The Uses of History, 21 – Russia the Long-Suffering, 3 – 1904-1917

(Photo Credit – Imperial Museums Greenwich)

Many historians see 1905 as the last chance of the Tsarist regime in Russia to avoid the coming inevitable catastrophe that had been brewing for almost a century beneath the apparently stable autocratic surface of the immense Russian Empire. That Empire bestrode the whole great stretch of northern Asia from the Urals to the Bering Strait and the Pacific Ocean, and from Finland, then a Russian province, in the West to the farthest tip of Siberia in the East along the Arctic Ocean shore.

As we have seen, the seeds of upheaval had been sown by the Enlightenment’s ripples reaching into the small but gradually growing educated intellectual set, and it was exposure to the actual effects of such ideas taking hold throughout Europe via the great surge of the French Revolution that created a glimmer of hope in Russia that things could change. And, as we also saw, those hopes were quashed by repression and exile administered to those who dared to challenge Tsarist power, aristocratic oligarchy, and the Orthodox Church’s cultural grip.

Nevertheless, things change because it is impossible to block ideas from finding a way to leak into even the most closed societies, and Russia was far from as closed under Tsarism as it would become under Stalinism. Tsarist repression was still restrained by some qualms of conscience that came from the glimmering light of Christianity giving enough people an uneasy conscience to forestall the future horrors of the Gulag system, for example. Foreign travel was not closed off, and contact through trade and education and social intercourse inevitably reinforced the ideas of reform and change percolating elsewhere in Europe and making their way into Russia.

In 1904-5, the greatest shock to Russia’s slipping position among the Great Powers was administered by the least likely source – the Empire of Japan which the Europeans still considered with some disdain as a pretentious upstart nation, despite its recent humbling of China. Since the Europeans had been humbling China too throughout the 19th Century, Japan’s victory over its chief Asian rival was given less weight. But what happened in 1904-5 was of an entirely different order.

Interestingly, the British had better foreseen Japan’s rise to a position of prominence before any other Great Power. After all, the British had coached the Japanese navy in building and equipping a modern fleet. In 1902 Britain had made a twenty-year alliance with the Land of the Rising Sun which guaranteed Japanese naval protection for British outposts in the Far East, while ensuring British cooperation with Japan in questions of mutual interest and in case of war in which both became engaged with another power.

In 1904 Japan’s resentment of Russian interference in its bid to become a major player in China’s affairs came to a head over the railway concession in China’s huge north-eastern province of Manchuria. Japan deeply resented Russia’s (supported by Germany and Britain) humiliation of her in 1895 in forcing Japan to abandon the Liaodong Peninsula. Russia then took over Japan’s newly won conquest by offering China “a deal they could not refuse”. The Russians claimed all rights to railway development in Manchuria, which China also conceded along with the right to station troops there. Russia refused a compromise proposal from Japan in which Russian rights to exploit Manchuria would be accepted if they recognized full Japanese domination of Korea. In short, Japan faced another humiliation by Russia unless she was willing to fight.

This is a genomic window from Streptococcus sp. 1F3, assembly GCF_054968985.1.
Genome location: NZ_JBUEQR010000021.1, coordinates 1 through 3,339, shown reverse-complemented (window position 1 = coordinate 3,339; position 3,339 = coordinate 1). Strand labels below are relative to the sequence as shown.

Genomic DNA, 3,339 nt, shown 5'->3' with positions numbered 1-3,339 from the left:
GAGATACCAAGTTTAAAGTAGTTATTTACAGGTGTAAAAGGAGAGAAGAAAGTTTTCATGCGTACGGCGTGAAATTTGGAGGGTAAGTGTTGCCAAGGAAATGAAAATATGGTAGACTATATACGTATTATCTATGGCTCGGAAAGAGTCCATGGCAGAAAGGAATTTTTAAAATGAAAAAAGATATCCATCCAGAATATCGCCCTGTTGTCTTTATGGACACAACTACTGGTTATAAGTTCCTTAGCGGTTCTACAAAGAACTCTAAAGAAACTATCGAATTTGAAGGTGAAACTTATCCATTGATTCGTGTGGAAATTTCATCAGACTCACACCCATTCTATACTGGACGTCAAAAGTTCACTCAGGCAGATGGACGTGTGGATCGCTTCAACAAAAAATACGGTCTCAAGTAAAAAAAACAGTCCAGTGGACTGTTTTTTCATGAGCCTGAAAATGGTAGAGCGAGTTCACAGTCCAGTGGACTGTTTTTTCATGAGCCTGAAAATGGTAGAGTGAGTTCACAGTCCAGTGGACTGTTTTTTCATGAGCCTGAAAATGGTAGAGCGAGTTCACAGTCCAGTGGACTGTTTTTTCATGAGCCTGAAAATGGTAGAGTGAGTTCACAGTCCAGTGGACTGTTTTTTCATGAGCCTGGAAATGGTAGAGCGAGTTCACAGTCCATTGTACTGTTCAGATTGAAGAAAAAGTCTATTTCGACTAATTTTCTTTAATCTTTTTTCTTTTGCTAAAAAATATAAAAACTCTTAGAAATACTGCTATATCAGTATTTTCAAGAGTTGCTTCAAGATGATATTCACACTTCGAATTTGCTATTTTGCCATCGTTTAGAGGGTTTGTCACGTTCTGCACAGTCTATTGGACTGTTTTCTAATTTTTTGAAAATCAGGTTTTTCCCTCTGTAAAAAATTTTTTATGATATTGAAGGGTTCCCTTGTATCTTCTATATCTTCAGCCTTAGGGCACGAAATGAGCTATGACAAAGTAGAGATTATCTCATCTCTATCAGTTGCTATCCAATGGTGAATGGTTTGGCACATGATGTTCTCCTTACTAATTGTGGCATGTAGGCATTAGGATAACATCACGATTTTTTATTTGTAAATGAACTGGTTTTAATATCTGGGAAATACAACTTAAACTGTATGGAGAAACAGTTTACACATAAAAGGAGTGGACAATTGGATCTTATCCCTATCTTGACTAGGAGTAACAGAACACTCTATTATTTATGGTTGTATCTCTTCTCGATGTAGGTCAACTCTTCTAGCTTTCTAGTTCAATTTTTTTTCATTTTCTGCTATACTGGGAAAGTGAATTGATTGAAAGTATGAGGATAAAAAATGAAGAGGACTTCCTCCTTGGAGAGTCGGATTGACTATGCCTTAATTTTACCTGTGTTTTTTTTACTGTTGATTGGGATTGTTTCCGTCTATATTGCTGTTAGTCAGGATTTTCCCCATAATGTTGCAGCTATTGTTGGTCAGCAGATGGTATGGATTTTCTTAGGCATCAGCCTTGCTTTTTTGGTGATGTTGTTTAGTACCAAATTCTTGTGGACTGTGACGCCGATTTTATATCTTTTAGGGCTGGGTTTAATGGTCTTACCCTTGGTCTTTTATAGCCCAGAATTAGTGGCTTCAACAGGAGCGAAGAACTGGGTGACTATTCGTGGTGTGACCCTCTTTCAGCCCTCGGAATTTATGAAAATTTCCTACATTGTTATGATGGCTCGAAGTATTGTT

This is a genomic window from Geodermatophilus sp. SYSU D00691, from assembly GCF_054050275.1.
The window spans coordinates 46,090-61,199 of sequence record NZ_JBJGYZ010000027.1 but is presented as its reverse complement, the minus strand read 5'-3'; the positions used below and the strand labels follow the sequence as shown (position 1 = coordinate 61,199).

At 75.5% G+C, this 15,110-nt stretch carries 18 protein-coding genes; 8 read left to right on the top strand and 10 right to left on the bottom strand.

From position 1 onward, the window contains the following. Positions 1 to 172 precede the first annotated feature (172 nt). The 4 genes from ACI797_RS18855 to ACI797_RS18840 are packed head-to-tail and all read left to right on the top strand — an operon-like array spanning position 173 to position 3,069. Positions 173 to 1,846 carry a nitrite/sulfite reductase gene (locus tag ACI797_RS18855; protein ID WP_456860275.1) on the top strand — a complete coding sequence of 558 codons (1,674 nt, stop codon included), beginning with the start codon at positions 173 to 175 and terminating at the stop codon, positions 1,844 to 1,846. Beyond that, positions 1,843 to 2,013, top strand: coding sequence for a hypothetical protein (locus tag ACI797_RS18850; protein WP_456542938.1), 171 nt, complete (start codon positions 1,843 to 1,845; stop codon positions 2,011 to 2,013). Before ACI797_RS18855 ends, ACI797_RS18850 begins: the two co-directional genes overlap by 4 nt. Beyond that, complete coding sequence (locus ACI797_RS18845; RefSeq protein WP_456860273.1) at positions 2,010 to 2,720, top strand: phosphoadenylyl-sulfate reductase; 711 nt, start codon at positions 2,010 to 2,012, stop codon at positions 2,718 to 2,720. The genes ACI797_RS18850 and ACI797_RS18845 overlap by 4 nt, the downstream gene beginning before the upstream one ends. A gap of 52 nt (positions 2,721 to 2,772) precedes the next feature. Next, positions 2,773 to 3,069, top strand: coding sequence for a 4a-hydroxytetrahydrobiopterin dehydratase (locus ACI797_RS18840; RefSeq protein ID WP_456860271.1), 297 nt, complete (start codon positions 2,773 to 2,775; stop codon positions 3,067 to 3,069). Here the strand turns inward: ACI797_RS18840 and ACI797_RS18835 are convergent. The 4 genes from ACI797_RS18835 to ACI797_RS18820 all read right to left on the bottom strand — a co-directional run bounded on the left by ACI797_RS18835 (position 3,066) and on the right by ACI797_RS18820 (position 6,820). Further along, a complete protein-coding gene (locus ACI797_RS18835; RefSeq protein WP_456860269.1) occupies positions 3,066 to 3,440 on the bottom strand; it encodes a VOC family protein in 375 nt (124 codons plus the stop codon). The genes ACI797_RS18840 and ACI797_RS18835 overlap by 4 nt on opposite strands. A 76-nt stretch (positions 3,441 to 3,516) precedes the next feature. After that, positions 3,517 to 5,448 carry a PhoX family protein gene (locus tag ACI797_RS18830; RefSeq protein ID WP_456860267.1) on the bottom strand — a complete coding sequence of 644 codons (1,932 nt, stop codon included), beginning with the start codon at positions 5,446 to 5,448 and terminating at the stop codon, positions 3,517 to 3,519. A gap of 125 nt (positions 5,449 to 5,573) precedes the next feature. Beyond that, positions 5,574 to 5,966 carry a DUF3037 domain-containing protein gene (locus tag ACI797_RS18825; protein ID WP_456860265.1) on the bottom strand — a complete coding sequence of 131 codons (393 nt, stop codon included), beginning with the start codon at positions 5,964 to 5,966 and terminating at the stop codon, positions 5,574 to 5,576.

The Japanese response was such as would foreshadow a much greater event 37 years later in December 1941. The Imperial Navy sailed in secrecy from its home bases. On February 9, 1904, the Japanese struck, damaging the Russian Pacific Fleet at anchor in Port Arthur. By April, Russia’s Pacific Fleet was completely bottled up in its port, and Japanese troops lay siege to the fortress. Expectations that the Japanese army would lose against a major European army proved delusional. Even though they failed, the Japanese assaults on the fortress demonstrated the fierce combat spirit of Japanese soldiery, trained under the Code of Bushido and organized and tutored by German mentors. Guided by artillery spotters communicating by telephone, Japanese long-range heavy artillery bombarded the battleships in the harbor from a well-protected position behind screening hills and eventually sank all of them.

One Russian admiral had been killed when his flagship struck a Japanese mine and sank, and the main Russian fleet sortie to try to reach Vladivostok in August had resulted in a Japanese naval victory in the Battle of the Yellow Sea. The Russian commander had died in the battle, and the idea of once again sortieing to go down fighting had been rejected by the survivors who limped back into Port Arthur. The siege lasted till December, and all Russian attempts to lift the siege from Manchuria had been repulsed. Port Arthur surrendered on January 2, 1905.